JUL 20, 2021 12:00 AM PDT

How much sleep do you need? It's all in the genes.

WRITTEN BY: Mia Wood

You know that phrase, “you can sleep when you’re dead”? It used to be a badge of honor to some, and an agonizingly unobtainable standard for others. Nowadays, experts say at least seven hours of sleep a night is crucial to your health. According to neuroscientists like Athena Akrami of University College London, that’s been quite a challenge during the COVID-19 pandemic. Not only do COVID patients experience insomnia and sleep apnea, for example, but even those who have not contracted the virus endure disrupted sleep. However, there are some people who seem to thrive on limited amounts of sleep. So, who are these seemingly magical people? Neurology professor, Ying-Hi Fu, says genetics hold the answer.

 

Fu and her colleague, Chris Jones, were leading a University of Utah research team working on familial connections among those with a rare sleep disorder when they happened upon something even more rare: Familial Short Sleepers. Fu recalls, "Nobody had any idea that our sleep actually can be regulated by genetics until we published [our] first paper [in 2001].”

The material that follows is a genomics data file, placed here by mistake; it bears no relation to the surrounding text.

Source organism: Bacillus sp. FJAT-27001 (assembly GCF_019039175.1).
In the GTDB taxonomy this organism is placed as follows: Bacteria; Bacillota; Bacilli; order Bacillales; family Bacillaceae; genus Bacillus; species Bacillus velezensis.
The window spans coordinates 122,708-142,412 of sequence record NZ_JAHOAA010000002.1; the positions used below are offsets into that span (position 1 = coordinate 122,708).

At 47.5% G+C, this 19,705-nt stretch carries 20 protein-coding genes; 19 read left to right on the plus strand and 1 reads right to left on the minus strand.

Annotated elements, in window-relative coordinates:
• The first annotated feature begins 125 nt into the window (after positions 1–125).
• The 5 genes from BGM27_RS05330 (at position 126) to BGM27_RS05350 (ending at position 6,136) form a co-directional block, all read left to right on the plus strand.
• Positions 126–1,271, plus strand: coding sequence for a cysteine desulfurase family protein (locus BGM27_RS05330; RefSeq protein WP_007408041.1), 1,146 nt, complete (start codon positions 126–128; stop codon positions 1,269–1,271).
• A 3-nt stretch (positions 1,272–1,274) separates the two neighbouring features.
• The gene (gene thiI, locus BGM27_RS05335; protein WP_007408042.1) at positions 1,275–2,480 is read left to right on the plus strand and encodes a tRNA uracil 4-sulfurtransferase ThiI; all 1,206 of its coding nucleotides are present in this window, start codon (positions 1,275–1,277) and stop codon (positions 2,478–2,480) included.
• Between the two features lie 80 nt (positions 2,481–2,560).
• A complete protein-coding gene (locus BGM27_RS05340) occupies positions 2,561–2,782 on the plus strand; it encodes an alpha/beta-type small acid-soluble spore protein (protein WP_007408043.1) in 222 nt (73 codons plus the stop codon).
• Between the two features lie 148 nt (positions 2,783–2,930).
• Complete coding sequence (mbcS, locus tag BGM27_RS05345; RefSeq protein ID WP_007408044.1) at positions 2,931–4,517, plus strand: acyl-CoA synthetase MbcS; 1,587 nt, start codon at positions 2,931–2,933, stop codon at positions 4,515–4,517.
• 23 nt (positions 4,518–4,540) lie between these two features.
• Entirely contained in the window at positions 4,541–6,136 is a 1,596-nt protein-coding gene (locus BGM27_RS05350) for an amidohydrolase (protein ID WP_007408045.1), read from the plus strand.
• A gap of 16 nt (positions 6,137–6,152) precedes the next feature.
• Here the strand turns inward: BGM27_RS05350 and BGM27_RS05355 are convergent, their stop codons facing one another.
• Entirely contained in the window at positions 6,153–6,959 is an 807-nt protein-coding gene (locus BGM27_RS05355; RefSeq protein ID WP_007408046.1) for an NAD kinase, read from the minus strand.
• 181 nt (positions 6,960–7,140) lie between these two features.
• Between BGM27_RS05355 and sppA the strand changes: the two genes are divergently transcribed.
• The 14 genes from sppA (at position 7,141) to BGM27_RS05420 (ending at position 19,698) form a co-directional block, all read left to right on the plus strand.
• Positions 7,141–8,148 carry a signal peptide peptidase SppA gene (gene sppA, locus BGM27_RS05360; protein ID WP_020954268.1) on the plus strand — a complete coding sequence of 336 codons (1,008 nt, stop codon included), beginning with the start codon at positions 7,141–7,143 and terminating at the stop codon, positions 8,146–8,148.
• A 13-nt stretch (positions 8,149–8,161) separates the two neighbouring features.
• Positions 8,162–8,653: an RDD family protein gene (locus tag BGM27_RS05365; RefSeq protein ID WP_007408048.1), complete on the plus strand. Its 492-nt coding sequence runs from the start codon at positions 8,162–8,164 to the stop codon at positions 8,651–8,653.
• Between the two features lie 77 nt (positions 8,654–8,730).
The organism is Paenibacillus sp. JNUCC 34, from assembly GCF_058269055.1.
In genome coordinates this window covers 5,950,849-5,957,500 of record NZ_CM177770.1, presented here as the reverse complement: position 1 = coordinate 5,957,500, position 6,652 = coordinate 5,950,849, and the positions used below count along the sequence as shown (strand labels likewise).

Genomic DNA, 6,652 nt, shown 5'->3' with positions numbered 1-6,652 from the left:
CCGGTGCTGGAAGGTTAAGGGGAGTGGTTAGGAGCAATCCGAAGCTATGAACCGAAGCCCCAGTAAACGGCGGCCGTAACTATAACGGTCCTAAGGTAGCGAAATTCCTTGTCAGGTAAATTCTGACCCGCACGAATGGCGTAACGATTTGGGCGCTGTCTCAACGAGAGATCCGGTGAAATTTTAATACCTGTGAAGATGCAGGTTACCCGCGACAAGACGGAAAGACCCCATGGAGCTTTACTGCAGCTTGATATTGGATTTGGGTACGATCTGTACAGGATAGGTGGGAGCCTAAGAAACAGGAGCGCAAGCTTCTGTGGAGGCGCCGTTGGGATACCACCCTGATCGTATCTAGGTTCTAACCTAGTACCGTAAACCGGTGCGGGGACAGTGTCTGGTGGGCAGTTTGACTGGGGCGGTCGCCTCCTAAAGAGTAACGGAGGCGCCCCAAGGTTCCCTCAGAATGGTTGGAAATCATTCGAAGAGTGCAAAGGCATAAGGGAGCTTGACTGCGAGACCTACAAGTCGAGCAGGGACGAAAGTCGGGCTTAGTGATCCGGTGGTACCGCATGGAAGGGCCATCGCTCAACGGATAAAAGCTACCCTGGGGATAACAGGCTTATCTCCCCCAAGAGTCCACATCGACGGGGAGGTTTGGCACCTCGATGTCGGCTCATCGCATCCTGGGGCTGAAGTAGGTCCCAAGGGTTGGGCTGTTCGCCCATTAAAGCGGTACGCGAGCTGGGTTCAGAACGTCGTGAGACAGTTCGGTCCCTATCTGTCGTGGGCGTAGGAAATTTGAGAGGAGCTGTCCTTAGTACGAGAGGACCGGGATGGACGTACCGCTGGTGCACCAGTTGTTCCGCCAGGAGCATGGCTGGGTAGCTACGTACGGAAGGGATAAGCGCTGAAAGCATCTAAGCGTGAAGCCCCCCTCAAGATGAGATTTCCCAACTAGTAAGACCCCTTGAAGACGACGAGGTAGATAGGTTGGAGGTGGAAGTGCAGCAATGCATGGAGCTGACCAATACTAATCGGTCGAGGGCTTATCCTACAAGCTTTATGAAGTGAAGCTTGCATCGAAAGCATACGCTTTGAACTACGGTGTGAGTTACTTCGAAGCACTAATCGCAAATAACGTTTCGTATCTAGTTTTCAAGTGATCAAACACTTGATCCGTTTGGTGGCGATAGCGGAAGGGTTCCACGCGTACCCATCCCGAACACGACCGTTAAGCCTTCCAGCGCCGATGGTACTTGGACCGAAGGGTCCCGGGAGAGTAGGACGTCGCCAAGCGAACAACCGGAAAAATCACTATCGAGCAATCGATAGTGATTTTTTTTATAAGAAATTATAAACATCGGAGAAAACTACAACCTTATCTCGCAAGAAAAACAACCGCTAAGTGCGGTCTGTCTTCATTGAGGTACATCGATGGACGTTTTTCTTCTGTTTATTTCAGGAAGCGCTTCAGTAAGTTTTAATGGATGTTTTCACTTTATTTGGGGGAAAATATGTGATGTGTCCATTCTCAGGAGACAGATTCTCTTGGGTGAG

The short sleeper is distinguished from the “morning lark” sleeper, who go to sleep around 7 PM — no matter how hard they try to stay awake — and awaken at around 2 AM. Fu and Jones were studying this group when they chanced upon a family with members who didn’t quite fit this pattern. The “short sleepers” didn’t go to bed early. Nevertheless, they woke up several hours later, just like the ‘larks.’

 

Fu and Jones then identified a gene mutation associated with a “short sleep phenotype.” This study led to a 2018 paper which showed that, in mice, a DEC2 gene mutation is responsible for longer waking periods. Later, at the University of California, San Francisco, Fu and her team found two more gene mutations associated with short sleep: ADRB1 and NPSR1. Not only did Fu and Jones found that short sleepers require far less sleep every night and experience no typical adverse health effects, like issues with memory. Later research showed that these short sleepers were also apparently benefiting from the situation, i.e. most short sleepers exhibit optimistic, outgoing, and type A personalities.

 

20 years after the original paper Fu and Jones published, sleep genetics researchers are thinking less about baseline sleep requirements for everyone, and more about individual sleep rhythm. So, while some people develop significant health problems when deprived of seven to eight hours of sleep per night, others thrive on no more than four or five — and even feel unwell if they get more than that.

 

Sources:

 

 

About the Author
  • I am a philosophy professor and writer with a broad range of research interests.
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